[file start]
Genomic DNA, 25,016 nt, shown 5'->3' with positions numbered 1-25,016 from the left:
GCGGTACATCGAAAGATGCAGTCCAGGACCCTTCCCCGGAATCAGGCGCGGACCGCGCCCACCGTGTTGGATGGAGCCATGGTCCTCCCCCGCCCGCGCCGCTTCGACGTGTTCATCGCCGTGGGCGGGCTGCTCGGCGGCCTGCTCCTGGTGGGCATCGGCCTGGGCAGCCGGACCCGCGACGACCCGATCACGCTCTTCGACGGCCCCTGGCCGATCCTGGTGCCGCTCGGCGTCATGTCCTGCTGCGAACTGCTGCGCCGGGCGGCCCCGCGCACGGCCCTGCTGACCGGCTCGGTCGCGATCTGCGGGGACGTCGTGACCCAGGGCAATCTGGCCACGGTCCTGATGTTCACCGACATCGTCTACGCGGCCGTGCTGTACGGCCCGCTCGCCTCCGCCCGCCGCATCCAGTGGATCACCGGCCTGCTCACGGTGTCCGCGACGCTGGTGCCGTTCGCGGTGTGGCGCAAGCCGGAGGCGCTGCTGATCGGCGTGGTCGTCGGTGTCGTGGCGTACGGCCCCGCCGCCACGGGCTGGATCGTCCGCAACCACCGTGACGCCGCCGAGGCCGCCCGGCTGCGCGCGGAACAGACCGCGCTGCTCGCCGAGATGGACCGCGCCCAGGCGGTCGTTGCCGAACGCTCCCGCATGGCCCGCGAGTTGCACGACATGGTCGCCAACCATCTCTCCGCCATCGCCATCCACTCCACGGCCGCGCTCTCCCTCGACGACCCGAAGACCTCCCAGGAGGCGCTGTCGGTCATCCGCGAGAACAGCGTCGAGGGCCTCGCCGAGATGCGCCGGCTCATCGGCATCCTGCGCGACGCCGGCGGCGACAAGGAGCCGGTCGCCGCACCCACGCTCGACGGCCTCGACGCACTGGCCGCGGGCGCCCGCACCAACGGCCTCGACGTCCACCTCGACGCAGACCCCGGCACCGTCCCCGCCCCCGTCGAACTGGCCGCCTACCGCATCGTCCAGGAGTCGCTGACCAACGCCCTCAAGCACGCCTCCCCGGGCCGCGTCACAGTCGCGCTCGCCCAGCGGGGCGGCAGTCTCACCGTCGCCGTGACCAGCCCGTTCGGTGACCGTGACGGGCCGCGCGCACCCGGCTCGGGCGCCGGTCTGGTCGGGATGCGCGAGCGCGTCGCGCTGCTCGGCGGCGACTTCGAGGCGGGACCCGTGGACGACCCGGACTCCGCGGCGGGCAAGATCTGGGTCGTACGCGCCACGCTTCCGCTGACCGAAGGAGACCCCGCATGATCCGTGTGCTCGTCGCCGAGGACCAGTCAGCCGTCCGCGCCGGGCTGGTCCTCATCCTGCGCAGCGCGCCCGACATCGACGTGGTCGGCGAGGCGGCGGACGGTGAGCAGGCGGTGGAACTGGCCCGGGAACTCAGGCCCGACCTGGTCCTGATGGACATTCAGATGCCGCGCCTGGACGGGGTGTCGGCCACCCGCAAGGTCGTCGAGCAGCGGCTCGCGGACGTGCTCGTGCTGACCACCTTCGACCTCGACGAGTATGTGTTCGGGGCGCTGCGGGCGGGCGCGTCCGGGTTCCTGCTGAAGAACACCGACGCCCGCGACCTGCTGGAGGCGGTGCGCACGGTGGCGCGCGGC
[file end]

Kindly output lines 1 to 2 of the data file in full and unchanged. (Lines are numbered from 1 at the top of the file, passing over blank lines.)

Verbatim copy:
Genomic DNA, 25,016 nt, shown 5'->3' with positions numbered 1-25,016 from the left:
GCGGTACATCGAAAGATGCAGTCCAGGACCCTTCCCCGGAATCAGGCGCGGACCGCGCCCACCGTGTTGGATGGAGCCATGGTCCTCCCCCGCCCGCGCCGCTTCGACGTGTTCATCGCCGTGGGCGGGCTGCTCGGCGGCCTGCTCCTGGTGGGCATCGGCCTGGGCAGCCGGACCCGCGACGACCCGATCACGCTCTTCGACGGCCCCTGGCCGATCCTGGTGCCGCTCGGCGTCATGTCCTGCTGCGAACTGCTGCGCCGGGCGGCCCCGCGCACGGCCCTGCTGACCGGCTCGGTCGCGATCTGCGGGGACGTCGTGACCCAGGGCAATCTGGCCACGGTCCTGATGTTCACCGACATCGTCTACGCGGCCGTGCTGTACGGCCCGCTCGCCTCCGCCCGCCGCATCCAGTGGATCACCGGCCTGCTCACGGTGTCCGCGACGCTGGTGCCGTTCGCGGTGTGGCGCAAGCCGGAGGCGCTGCTGATCGGCGTGGTCGTCGGTGTCGTGGCGTACGGCCCCGCCGCCACGGGCTGGATCGTCCGCAACCACCGTGACGCCGCCGAGGCCGCCCGGCTGCGCGCGGAACAGACCGCGCTGCTCGCCGAGATGGACCGCGCCCAGGCGGTCGTTGCCGAACGCTCCCGCATGGCCCGCGAGTTGCACGACATGGTCGCCAACCATCTCTCCGCCATCGCCATCCACTCCACGGCCGCGCTCTCCCTCGACGACCCGAAGACCTCCCAGGAGGCGCTGTCGGTCATCCGCGAGAACAGCGTCGAGGGCCTCGCCGAGATGCGCCGGCTCATCGGCATCCTGCGCGACGCCGGCGGCGACAAGGAGCCGGTCGCCGCACCCACGCTCGACGGCCTCGACGCACTGGCCGCGGGCGCCCGCACCAACGGCCTCGACGTCCACCTCGACGCAGACCCCGGCACCGTCCCCGCCCCCGTCGAACTGGCCGCCTACCGCATCGTCCAGGAGTCGCTGACCAACGCCCTCAAGCACGCCTCCCCGGGCCGCGTCACAGTCGCGCTCGCCCAGCGGGGCGGCAGTCTCACCGTCGCCGTGACCAGCCCGTTCGGTGACCGTGACGGGCCGCGCGCACCCGGCTCGGGCGCCGGTCTGGTCGGGATGCGCGAGCGCGTCGCGCTGCTCGGCGGCGACTTCGAGGCGGGACCCGTGGACGACCCGGACTCCGCGGCGGGCAAGATCTGGGTCGTACGCGCCACGCTTCCGCTGACCGAAGGAGACCCCGCATGATCCGTGTGCTCGTCGCCGAGGACCAGTCAGCCGTCCGCGCCGGGCTGGTCCTCATCCTGCGCAGCGCGCCCGACATCGACGTGGTCGGCGAGGCGGCGGACGGTGAGCAGGCGGTGGAACTGGCCCGGGAACTCAGGCCCGACCTGGTCCTGATGGACATTCAGATGCCGCGCCTGGACGGGGTGTCGGCCACCCGCAAGGTCGTCGAGCAGCGGCTCGCGGACGTGCTCGTGCTGACCACCTTCGACCTCGACGAGTATGTGTTCGGGGCGCTGCGGGCGGGCGCGTCCGGGTTCCTGCTGAAGAACACCGACGCCCGCGACCTGCTGGAGGCGGTGCGCACGGTGGCGCGCGGC